Going back to Wu’s article…  Apparently, he agrees with all of Collins’ points and this disappoints me.

“If women’s bodies are blamed for lust—if the church claims that they need to be covered up for the sake of men—this inevitably leads to shame.”

The shame referred to by Collins and Wu (and many other critics of the Purity Movement) is the natural consequence of being an immodest temptress.  This is in alignment with scripture.

“Indeed, none who wait for you shall be put to shame; they shall be ashamed who are wantonly treacherous.”

Psalm 25:3; Romans 10:11 (ESV)

If a person feels ashamed, then it is probably because he/she has violated the most essential requirements of God’s order.  A refusal to acknowledge guilt or shame and correct one’s behavior accordingly is a rebellion against one’s own conscience.

What does Christian subculture do to combat the threat of impurity?  It creates rules to ensure we go nowhere near anything that might possibly resemble or remind us of impurity.  But such regulations are extrabiblical and only fuel shame in those who transgress them, even though various behaviors are not sin.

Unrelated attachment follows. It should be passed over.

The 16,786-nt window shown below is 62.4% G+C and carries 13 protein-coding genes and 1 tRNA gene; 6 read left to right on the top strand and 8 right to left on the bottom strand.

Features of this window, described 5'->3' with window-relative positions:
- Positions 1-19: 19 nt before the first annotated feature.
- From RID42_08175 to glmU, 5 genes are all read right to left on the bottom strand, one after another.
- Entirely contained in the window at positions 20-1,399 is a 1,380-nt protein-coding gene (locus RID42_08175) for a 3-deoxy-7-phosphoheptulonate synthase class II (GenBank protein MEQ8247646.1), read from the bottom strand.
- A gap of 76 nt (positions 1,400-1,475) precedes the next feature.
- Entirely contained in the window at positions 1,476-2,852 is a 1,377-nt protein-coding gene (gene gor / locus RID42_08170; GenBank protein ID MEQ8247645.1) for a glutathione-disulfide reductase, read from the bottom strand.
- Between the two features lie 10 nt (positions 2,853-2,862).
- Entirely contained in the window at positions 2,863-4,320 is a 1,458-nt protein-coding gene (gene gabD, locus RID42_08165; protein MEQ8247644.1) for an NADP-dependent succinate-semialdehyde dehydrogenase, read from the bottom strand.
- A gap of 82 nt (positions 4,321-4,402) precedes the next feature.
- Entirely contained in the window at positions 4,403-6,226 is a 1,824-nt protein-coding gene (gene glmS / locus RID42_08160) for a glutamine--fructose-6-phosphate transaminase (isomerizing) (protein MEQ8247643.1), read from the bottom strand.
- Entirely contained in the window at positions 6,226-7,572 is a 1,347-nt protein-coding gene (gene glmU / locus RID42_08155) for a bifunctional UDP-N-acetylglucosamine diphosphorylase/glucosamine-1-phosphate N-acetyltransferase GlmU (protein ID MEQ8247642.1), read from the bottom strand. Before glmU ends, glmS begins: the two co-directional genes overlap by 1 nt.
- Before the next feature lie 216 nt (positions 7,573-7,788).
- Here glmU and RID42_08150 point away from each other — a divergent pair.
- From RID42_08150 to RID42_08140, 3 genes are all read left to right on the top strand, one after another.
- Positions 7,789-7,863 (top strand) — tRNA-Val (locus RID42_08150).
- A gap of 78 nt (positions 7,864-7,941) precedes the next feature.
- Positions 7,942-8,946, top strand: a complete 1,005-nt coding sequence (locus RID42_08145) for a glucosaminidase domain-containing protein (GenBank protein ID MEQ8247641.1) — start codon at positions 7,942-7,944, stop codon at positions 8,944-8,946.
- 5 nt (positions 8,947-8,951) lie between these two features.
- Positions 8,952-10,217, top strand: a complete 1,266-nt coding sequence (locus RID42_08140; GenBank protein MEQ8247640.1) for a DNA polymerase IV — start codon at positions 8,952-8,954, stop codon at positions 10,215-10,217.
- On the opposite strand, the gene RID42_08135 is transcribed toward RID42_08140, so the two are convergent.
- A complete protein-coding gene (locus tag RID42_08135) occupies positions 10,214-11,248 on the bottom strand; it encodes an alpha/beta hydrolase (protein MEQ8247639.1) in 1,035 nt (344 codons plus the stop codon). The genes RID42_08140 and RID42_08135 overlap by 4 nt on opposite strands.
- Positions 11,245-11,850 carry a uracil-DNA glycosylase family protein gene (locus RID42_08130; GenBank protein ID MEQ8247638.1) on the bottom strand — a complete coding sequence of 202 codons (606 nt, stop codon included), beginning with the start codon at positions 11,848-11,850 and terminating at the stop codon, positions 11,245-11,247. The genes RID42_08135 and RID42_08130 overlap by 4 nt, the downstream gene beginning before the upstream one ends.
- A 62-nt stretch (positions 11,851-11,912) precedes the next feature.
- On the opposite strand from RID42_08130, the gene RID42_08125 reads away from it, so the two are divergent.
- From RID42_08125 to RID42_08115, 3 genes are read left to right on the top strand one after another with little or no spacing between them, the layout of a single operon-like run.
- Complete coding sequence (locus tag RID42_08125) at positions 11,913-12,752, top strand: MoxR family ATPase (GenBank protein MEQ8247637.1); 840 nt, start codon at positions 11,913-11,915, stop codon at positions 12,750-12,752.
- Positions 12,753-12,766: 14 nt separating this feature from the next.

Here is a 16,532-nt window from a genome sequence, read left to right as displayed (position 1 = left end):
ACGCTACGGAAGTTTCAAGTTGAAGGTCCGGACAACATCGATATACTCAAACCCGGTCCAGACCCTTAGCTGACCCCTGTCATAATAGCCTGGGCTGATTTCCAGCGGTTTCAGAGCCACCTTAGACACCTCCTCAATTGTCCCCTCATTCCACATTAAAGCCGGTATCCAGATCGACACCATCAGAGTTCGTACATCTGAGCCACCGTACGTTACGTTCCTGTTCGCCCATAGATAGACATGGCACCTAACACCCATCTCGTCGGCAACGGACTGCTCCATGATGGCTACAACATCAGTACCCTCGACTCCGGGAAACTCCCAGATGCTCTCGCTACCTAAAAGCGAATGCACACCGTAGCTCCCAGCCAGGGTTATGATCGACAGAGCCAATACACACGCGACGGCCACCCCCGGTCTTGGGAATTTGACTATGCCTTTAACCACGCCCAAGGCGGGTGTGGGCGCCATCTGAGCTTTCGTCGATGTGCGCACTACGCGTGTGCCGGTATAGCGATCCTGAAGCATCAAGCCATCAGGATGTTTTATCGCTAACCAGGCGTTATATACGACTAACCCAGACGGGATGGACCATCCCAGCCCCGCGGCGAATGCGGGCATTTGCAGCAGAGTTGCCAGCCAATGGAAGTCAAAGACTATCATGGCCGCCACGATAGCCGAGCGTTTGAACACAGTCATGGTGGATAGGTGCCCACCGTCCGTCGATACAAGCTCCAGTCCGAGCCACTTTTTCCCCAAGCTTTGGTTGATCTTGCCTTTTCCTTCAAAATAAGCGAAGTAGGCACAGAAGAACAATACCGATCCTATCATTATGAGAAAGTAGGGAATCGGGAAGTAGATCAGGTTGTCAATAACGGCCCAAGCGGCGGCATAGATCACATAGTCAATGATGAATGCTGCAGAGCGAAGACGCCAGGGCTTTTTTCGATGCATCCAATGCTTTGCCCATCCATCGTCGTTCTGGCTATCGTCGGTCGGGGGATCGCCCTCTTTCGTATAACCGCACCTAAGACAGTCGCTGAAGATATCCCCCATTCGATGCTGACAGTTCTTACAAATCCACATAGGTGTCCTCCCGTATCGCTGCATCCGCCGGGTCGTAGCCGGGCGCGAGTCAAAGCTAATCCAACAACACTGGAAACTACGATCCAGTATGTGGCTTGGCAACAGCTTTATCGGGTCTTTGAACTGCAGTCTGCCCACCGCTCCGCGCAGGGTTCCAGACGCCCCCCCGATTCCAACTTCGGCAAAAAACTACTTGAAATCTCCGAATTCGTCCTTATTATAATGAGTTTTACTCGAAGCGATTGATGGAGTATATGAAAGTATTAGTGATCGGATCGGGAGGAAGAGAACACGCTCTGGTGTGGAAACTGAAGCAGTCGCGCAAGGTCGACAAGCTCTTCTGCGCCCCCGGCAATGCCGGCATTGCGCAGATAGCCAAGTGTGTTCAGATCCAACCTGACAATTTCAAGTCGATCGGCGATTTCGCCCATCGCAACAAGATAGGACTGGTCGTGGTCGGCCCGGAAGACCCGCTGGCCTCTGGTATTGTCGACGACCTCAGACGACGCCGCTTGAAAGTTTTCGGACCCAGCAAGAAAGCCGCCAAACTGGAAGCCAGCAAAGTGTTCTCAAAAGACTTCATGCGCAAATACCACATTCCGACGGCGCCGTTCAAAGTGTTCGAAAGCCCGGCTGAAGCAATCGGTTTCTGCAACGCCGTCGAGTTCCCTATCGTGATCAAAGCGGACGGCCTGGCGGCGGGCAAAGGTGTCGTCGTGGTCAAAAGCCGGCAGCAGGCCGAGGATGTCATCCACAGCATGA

In the first sentence of his answer to the question in bold, Wu is right.  Without the broader patrilineal social structure necessary to reinforce the values of purity, cold hard rules of the road for fornication have to be implemented, and this patchwork puppy was ineffective and usually legalistic in the application.

In the second sentence of his answer, Wu is woefully wrong.  The Bible contains chapters and chapters of covenantal regulations surrounding sex and marriage.  (Leviticus 15; 18; 19:20-22,29; 20:10-21; Numbers 5; Deuteronomy 22:5,13-30; 24:1-5; 25:5-12😉  The modern Christian subculture ultimately ignores this, yet it is (or should be) a fundamental part of Christianity. But instead, converged churchianity teaches and exemplifies all manner of worldly feminist values.